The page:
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Binghamton researcher uses photos to link cameras to digital crime
The process of matching bullet to gun is exhaustively detailed over the entire 1967 episode of Dragnet, "The Gun." LAPD Detective Joe Friday, investigating the murder of one Keiko Hashimoto, has two bullets: one recovered from the body, the other from a gun found in the house of a suspect.
The verdict, delivered in the Dragnet characters’ classic, early crime drama cadence:
“Tuesday, August 30. 6pm. Those bullets came from this weapon. The striations match perfectly.”
Today’s the process is such a standard of TV crime drama that all a fictional forensics team-member needs to say is "the bullet’s a match."
But for the past decade researchers and investigators have been using digital methods to "find a match," linking photos to the cameras that committed the crime.
"Imperceptible to the human eye"
“We try to discover things that are imperceptible to the human eye ... the 'inaudible' in digital images,” explains Jessica Fridrich, a researcher at Binghamton University.
Fridrich entered the field of digital forensics early in her career, and her research team in Binghamton is continually at work on the mathematical models used to analyze photographs to link them to the cameras that took them.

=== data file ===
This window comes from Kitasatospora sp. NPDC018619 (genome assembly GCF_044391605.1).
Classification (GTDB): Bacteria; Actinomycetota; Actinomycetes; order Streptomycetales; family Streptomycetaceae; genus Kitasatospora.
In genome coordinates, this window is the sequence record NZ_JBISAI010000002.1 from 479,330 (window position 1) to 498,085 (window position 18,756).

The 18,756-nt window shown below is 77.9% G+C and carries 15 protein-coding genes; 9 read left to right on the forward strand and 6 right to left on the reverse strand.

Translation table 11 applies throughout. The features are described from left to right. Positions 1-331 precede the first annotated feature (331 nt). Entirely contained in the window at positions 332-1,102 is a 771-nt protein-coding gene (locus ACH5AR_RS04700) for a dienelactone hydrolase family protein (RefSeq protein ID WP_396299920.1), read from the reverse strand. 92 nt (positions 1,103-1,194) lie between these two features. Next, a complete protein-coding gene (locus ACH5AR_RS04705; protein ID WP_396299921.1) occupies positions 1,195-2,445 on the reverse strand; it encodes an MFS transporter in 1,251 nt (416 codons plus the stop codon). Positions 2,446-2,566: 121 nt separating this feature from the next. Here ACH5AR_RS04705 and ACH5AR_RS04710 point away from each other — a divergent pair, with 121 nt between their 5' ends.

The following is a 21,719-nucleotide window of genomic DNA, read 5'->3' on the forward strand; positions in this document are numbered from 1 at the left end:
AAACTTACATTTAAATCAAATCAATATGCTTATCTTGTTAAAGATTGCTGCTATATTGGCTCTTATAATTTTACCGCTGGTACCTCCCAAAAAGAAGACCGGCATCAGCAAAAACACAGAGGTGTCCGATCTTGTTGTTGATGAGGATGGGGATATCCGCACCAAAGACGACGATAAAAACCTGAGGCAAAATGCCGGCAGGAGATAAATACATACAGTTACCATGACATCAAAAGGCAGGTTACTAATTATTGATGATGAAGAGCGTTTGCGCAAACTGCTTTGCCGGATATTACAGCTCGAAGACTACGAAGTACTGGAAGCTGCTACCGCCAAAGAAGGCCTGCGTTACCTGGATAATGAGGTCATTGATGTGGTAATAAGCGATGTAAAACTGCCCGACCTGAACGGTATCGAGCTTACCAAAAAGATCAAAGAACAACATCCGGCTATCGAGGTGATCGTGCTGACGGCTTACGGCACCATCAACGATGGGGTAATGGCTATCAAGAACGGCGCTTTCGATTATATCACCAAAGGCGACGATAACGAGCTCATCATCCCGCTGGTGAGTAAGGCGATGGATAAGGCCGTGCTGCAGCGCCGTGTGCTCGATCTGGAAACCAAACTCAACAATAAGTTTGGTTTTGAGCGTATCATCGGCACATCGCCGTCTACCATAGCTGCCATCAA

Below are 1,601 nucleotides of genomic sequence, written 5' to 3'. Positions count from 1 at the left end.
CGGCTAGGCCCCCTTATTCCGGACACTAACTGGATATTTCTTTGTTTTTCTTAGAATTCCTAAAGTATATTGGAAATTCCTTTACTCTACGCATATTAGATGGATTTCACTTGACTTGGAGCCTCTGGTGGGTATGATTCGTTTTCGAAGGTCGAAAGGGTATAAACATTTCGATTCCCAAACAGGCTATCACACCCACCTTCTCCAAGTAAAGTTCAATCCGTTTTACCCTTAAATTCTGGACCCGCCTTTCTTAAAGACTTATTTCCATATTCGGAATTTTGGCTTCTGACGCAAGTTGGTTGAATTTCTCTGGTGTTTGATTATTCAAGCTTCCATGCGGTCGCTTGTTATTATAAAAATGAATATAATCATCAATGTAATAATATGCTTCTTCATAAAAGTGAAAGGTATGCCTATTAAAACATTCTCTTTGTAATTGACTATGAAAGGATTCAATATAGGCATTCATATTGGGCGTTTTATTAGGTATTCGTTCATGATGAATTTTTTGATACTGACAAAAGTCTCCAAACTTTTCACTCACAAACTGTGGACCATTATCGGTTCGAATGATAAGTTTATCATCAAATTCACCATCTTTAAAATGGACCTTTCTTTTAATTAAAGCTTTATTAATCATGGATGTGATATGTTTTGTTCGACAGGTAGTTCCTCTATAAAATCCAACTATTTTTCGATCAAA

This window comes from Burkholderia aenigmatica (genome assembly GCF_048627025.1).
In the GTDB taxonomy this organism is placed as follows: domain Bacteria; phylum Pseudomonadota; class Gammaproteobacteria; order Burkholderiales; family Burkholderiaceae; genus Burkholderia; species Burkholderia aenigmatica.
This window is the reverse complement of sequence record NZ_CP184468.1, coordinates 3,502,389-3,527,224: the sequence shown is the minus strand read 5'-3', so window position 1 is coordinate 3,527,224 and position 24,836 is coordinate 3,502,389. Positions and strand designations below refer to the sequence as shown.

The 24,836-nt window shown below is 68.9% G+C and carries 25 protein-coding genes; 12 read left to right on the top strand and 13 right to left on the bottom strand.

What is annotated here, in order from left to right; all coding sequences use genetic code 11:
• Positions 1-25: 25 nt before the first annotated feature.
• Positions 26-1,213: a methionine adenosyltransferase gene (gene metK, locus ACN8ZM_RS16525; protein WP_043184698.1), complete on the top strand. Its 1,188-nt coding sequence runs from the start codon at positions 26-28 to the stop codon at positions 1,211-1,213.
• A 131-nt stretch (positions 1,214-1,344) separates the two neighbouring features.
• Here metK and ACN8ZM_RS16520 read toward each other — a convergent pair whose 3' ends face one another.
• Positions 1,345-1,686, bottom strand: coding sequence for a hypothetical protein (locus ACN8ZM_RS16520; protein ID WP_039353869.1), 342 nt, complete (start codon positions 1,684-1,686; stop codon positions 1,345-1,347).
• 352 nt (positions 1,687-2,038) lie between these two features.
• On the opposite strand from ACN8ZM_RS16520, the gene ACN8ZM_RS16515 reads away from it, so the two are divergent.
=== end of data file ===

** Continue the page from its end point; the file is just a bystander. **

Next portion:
Fridrich brings up a picture on her computer screen to illustrate what her work produces. A block of random colored squares looks like a 1980s vintage screensaver. But it's actually a visual representation of the tiny variations within a camera’s imaging sensor.
“There are very small differences, but nevertheless [they're there]," Fridrich explains. "For example, one pixel may consistently register 2 percent larger than neighboring pixel because it’s 2 percent larger. And this irregularity is consistent from picture to picture.”
Camera-makers actually know these imperfections exist. They’re just so small the companies don’t bother removing them. This comes in handy for Fridrich: all it takes is a little computer analysis, applied to irregularities gleaned from a series of photos, and presto, the digital "fingerprint" of a camera.
“If you end up catching the pirate in a movie theater, you can actually associate the specific video camera with other pirated content that was done previously,” she says.
Child pornography is another major area where tracking down digital fingerprints has been useful. Fridrich’s research team was recently brought in as an expert witness in a take-down of a major European ring.
Mark Pollitt, who spent twenty years as an FBI special agent and now teaches at Daytona State, says camera fingerprinting can be applied to crimes running the gamut, from kidnappings to industrial espionage.
He says when digital cameras were first introduced, they were an expensive proposition for everyone but the biggest photography nerd. But now prices have dropped dramatically, and digital cameras are ubiquitous.
“I’ve got an iPad and I can’t figure out why I would want a camera in it," Pollitt says. "[But] everyone else who buys one from here on out is getting one whether they want it or not. And so what’ll eventually happen is people will start to use that."
Meaning, inevitably, the more photos we take, the more we leave traces of our lives in digital form, for researchers to pick apart.